The Hostile Environment laid bare
Talking to these visa consultants is revealing. They are the first to say that the Home Office uses its distance from applicants to treat them as numbers, and that the most irrelevant missing paper will justify rejection — not questions, outright rejections.
This mess is not an intended policy outcome – it has metastasised as a consequence of an arbitrary net migration target, outsourcing our interface with applicants, restricting student visas and capping visas for those we need the most. But it seems to have become a tool to reduce immigration numbers through painful attrition out of site of the UK electorate. This is the “hostile environment” at work.
Sajid Javid has made a good start as Home Secretary, relaxing caps for doctors and nurses that saw 2,360 visas for NHS doctors rejected in five months, while almost 10,000 doctors’ posts remained unfilled. However we still have a situation where thousands of high-skilled workers — the brightest and the best we hear so much about — are rejected due to caps.
How to fix it?
First, we need to regain control of the application interface and ditch VFS. Second, we must treat applicants as a potential asset, rather than pesky threats. The private sector is just as adept as defining unwanted customers as wanted ones. Often this is done through pricing. Thanks to high visa application costs, we know we can set the bar high rather than relying on potentially fraudulent documents to prove wealth.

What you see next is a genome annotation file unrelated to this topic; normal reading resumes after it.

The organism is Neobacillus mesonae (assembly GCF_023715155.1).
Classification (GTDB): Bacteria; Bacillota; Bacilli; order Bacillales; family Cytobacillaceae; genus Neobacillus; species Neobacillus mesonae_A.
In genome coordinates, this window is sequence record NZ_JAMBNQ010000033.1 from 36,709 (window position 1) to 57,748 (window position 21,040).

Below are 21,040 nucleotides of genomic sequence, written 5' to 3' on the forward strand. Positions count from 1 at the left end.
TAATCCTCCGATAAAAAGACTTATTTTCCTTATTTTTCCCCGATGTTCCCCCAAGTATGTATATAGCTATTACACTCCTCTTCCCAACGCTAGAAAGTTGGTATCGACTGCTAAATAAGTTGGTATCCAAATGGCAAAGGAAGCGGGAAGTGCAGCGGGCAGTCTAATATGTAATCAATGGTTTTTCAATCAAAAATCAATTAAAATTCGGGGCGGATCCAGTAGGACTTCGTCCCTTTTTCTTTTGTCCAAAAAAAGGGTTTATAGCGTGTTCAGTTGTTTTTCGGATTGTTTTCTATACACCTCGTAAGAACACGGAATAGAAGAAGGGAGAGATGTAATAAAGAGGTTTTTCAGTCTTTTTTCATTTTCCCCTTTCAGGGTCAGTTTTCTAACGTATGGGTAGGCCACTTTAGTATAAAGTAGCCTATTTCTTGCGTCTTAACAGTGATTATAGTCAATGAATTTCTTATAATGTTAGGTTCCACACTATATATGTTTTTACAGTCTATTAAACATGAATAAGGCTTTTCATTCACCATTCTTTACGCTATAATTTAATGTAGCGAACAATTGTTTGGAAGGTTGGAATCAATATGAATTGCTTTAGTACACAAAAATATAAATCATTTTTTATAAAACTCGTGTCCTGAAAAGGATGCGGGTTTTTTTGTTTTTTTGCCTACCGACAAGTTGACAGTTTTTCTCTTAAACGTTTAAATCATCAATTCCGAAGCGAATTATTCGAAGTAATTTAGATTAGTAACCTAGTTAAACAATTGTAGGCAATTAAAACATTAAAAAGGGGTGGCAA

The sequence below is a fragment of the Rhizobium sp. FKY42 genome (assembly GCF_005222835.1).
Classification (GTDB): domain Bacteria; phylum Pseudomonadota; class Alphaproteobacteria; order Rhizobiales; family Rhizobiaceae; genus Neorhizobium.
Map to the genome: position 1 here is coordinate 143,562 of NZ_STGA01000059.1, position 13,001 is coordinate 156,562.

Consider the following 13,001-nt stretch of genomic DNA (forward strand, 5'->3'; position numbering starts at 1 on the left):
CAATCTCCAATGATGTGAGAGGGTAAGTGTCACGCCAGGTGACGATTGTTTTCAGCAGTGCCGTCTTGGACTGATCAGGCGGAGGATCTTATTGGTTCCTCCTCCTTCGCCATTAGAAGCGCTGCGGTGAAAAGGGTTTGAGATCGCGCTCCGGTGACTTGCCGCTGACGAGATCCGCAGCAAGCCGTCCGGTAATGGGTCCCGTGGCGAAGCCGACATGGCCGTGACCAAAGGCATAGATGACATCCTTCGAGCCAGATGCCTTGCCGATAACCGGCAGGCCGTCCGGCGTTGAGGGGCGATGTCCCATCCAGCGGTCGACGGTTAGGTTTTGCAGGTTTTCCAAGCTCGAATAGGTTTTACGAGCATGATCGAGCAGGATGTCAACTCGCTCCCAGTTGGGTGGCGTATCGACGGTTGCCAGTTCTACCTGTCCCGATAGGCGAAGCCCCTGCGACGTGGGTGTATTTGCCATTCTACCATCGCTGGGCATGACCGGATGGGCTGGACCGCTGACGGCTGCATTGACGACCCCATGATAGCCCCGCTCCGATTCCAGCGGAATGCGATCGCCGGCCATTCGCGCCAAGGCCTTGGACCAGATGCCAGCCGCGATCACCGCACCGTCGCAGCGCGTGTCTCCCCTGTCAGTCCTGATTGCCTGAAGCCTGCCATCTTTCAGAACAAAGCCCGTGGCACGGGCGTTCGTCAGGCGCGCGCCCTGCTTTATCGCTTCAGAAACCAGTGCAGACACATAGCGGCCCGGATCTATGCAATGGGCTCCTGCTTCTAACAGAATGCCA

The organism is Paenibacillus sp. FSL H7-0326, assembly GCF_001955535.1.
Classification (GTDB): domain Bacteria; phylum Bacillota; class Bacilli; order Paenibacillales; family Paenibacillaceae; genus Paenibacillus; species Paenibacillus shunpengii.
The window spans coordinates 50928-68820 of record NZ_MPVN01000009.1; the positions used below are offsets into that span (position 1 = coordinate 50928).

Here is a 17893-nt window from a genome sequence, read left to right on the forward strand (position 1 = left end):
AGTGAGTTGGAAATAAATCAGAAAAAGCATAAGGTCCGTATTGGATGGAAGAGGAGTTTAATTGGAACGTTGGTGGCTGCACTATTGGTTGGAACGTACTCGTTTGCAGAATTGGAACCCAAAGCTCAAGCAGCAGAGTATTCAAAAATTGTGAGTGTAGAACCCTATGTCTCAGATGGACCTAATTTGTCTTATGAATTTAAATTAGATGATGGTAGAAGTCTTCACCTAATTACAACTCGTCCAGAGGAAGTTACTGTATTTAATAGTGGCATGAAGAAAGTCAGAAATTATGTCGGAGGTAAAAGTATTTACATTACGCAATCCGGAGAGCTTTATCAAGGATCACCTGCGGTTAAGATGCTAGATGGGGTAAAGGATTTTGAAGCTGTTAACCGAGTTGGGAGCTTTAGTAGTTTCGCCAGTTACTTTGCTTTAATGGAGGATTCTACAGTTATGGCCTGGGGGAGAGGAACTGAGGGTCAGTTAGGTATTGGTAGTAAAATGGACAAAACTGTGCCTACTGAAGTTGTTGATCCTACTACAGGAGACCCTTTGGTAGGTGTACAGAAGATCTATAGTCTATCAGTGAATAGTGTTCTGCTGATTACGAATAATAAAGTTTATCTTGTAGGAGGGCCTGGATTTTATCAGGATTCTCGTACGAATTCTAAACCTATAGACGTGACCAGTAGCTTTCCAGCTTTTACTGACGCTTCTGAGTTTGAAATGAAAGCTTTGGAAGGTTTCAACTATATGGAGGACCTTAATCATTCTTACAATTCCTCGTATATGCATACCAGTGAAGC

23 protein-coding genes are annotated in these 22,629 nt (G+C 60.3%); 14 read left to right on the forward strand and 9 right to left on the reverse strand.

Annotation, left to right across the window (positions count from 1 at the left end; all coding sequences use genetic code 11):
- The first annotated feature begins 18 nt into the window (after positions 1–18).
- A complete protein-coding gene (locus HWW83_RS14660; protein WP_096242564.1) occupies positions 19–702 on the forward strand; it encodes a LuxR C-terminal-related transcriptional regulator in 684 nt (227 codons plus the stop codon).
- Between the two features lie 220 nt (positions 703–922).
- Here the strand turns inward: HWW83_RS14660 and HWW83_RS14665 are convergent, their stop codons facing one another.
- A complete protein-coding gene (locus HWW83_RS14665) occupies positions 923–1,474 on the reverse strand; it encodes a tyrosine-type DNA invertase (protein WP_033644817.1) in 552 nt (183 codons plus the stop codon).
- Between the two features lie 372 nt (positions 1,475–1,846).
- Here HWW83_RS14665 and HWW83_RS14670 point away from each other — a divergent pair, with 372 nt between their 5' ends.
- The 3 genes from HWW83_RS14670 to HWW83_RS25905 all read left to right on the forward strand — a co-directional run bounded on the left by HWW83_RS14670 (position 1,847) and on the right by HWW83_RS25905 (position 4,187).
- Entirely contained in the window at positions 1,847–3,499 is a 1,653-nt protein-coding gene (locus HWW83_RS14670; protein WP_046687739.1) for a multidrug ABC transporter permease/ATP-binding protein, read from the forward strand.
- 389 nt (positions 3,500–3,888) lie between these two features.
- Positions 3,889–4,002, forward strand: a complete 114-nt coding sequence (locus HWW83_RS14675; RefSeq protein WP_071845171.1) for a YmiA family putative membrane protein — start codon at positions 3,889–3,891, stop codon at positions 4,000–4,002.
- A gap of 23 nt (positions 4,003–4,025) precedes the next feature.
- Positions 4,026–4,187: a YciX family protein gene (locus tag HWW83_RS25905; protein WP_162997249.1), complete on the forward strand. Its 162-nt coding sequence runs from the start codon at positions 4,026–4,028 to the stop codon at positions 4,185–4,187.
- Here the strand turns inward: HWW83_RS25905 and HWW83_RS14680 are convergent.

If a certain visa is valued at £4,000, why doesn’t the UK government streamline the paperwork, negate the middlemen, charge that much and use it to fund public services? One stressed graduate student applicant gave me a simple solution. “My grandfather is paying my university and living costs. It’s taken four months to gather, translate and notarise paperwork proving our relationship and the income of three generations. Can’t they just ask us to pay upfront?”
Good point. Other countries have better system — the Malaysian government proves wealth by requiring a level of savings to be moved to a Malaysian fixed deposit which can be used by the government should visa conditions be broken (e.g. unpaid health bills, crime).
With EU net migration plummeting since the Brexit referendum, we need a non-EU immigration system that works for our economy and people. Either way, the Windrush debacle should be enough of a lesson to build a system which is fair, efficient and contributes to our prosperity.